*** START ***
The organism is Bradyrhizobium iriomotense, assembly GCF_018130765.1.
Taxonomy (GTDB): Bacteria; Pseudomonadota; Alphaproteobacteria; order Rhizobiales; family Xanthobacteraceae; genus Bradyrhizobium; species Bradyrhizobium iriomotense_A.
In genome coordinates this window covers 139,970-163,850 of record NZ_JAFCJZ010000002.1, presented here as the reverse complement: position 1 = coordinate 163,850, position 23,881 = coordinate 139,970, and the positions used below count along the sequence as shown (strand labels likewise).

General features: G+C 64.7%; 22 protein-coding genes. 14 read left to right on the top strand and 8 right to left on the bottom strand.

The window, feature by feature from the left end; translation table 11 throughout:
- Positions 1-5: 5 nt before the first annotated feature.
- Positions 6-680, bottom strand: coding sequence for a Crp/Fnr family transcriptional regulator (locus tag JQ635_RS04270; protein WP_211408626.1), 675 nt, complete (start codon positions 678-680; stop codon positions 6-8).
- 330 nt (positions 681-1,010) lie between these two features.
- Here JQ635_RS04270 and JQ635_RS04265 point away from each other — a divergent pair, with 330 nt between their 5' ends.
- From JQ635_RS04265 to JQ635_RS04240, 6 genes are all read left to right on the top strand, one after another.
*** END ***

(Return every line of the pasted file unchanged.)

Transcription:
The organism is Bradyrhizobium iriomotense, assembly GCF_018130765.1.
Taxonomy (GTDB): Bacteria; Pseudomonadota; Alphaproteobacteria; order Rhizobiales; family Xanthobacteraceae; genus Bradyrhizobium; species Bradyrhizobium iriomotense_A.
In genome coordinates this window covers 139,970-163,850 of record NZ_JAFCJZ010000002.1, presented here as the reverse complement: position 1 = coordinate 163,850, position 23,881 = coordinate 139,970, and the positions used below count along the sequence as shown (strand labels likewise).

General features: G+C 64.7%; 22 protein-coding genes. 14 read left to right on the top strand and 8 right to left on the bottom strand.

The window, feature by feature from the left end; translation table 11 throughout:
- Positions 1-5: 5 nt before the first annotated feature.
- Positions 6-680, bottom strand: coding sequence for a Crp/Fnr family transcriptional regulator (locus tag JQ635_RS04270; protein WP_211408626.1), 675 nt, complete (start codon positions 678-680; stop codon positions 6-8).
- 330 nt (positions 681-1,010) lie between these two features.
- Here JQ635_RS04270 and JQ635_RS04265 point away from each other — a divergent pair, with 330 nt between their 5' ends.
- From JQ635_RS04265 to JQ635_RS04240, 6 genes are all read left to right on the top strand, one after another.